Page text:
Why have British and North American governments adopted illiberal social policies during this century? In the Name of Liberalism investigates examples of social policy in Britain and the United States that conflict with liberal democratic ideals. The book examines the use of eugenic arguments in the 1920s and 1930s, the use of work camps in the 1930s as a response to mass unemployment and the introduction of work-for-welfare programs since the 1980s.
The book argues that existing accounts of American and British political development neglect how illiberal social policies are intertwined in the creation of modern liberal democratic institutions. Such policies are, paradoxically, justified in terms of the liberal democratic framework
itself. In the light of the books research, the author suggests that there is a need to know more about the internal workings of democracies to justify the claim that liberal democracy represents the most attractive set of political institutions.
...fascinating and timely new book - Robert Taylor. The Spectator. 20/March/1999
`With characteristic thoroughness, Desmond King probes how and why liberal democracies periodically pursue illiberal policies... With illiberal propensities so deeply nested within entrenched liberal democracies such as Britain and the United States, this study sends the timely message that illiberal social policy will be an integral part of our future... The racial sensitivity of this analysis... deserves applause... Overall, In the Name of Liberalism is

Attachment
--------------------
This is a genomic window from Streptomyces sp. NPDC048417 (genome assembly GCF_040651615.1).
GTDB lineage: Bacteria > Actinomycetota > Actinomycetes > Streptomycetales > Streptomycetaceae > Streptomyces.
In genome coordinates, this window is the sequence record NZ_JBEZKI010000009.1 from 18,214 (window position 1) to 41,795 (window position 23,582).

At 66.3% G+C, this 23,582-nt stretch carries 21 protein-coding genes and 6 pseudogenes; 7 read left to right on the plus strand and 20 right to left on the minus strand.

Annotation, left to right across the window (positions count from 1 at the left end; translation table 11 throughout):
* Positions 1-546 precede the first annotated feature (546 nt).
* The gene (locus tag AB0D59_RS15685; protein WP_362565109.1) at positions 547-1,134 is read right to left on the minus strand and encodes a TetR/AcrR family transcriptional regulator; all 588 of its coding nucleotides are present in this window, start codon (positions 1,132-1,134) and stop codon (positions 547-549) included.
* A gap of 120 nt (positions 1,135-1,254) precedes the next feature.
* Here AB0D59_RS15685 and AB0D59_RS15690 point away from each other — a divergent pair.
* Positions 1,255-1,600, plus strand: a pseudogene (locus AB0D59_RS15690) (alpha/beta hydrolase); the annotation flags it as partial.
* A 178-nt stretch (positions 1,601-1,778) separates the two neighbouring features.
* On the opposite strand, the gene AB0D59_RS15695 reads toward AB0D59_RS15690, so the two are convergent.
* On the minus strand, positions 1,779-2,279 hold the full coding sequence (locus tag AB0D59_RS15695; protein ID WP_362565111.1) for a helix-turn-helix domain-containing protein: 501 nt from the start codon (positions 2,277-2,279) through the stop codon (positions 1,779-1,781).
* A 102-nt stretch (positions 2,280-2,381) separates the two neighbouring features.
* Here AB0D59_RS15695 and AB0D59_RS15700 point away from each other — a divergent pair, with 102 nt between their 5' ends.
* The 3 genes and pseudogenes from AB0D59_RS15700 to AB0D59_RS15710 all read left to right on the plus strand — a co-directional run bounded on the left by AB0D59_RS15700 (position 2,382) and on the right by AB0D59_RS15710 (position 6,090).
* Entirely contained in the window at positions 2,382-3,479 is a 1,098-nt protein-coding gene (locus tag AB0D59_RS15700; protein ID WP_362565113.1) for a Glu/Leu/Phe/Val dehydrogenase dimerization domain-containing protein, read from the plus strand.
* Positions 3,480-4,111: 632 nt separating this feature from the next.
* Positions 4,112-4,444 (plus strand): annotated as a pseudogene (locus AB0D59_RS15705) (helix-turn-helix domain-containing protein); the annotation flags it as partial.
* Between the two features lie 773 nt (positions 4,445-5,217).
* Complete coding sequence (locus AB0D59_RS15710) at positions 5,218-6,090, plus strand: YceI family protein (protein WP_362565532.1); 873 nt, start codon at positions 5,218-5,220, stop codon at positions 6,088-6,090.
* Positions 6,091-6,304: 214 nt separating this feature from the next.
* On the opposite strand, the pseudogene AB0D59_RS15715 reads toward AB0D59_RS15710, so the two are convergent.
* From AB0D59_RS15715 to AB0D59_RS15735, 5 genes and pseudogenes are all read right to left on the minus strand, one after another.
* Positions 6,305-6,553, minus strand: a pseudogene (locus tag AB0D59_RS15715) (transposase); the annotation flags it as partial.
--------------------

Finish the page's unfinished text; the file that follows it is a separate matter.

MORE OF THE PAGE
an eloquently written, conceptually innovative and empirically rich inquiry. It is unusual to find such a study worthy of praise on so many fronts, yet this valuable investigation deserves to attract widespread interest within and beyond the scholarly community.'
Fiona Ross, Social Policy Vo.29 No.2
`Richly researched and suggestive new book... its case studies,,, make vivid the complex of interests and opinions that have gone into the formation of public policy in twentieth-century liberal democracy.'
Peter Berkowitz, TLS 25/08/2000
PART 1. POLITICS, POLICY MAKING AND IDEAS.
1: Liberalism and Illiberal Social Policy
2: Liberal Democracy and Policy-Making: Knowledge and the Formation of Social Policy
PART 2. LIBERAL UNREASON
3: Cutting off the Worst: Voluntary Sterilisation in Britain in the 1930s
4: The Gravest Menace?: Immigration Policy
PART 3. LIBERAL AMELIORATION AND COLLECTIVISM
5: Reconditioning the Unemployed: the Labour Camps in Britain
6: This Kind of Work Must Go On: The US Civilian Conservation Corps
PART 4. THE LIBERAL COERCIVE CONTRACT
7: Aroused Like One From Sleep: From New Poor Law to Workfare in Britain
8: A Second Chance, Not a Way of Life: Welfare as Workfare in the US
PART 5. CONCLUSION
9: The Future of Social Citizenship